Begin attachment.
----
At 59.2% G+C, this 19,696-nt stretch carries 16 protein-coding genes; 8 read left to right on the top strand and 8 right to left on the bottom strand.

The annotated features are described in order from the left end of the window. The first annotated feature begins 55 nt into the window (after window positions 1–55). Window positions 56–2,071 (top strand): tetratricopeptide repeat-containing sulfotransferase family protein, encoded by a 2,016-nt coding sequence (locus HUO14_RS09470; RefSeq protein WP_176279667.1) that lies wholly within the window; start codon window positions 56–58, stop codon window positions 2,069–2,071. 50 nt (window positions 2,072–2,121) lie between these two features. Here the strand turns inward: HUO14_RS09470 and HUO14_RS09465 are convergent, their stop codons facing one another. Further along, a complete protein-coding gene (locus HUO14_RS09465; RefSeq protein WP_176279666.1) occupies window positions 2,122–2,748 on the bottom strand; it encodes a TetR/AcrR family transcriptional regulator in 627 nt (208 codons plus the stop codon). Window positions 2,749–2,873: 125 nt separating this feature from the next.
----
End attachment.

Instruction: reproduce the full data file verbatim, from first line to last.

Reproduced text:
At 59.2% G+C, this 19,696-nt stretch carries 16 protein-coding genes; 8 read left to right on the top strand and 8 right to left on the bottom strand.

The annotated features are described in order from the left end of the window. The first annotated feature begins 55 nt into the window (after window positions 1–55). Window positions 56–2,071 (top strand): tetratricopeptide repeat-containing sulfotransferase family protein, encoded by a 2,016-nt coding sequence (locus HUO14_RS09470; RefSeq protein WP_176279667.1) that lies wholly within the window; start codon window positions 56–58, stop codon window positions 2,069–2,071. 50 nt (window positions 2,072–2,121) lie between these two features. Here the strand turns inward: HUO14_RS09470 and HUO14_RS09465 are convergent, their stop codons facing one another. Further along, a complete protein-coding gene (locus HUO14_RS09465; RefSeq protein WP_176279666.1) occupies window positions 2,122–2,748 on the bottom strand; it encodes a TetR/AcrR family transcriptional regulator in 627 nt (208 codons plus the stop codon). Window positions 2,749–2,873: 125 nt separating this feature from the next.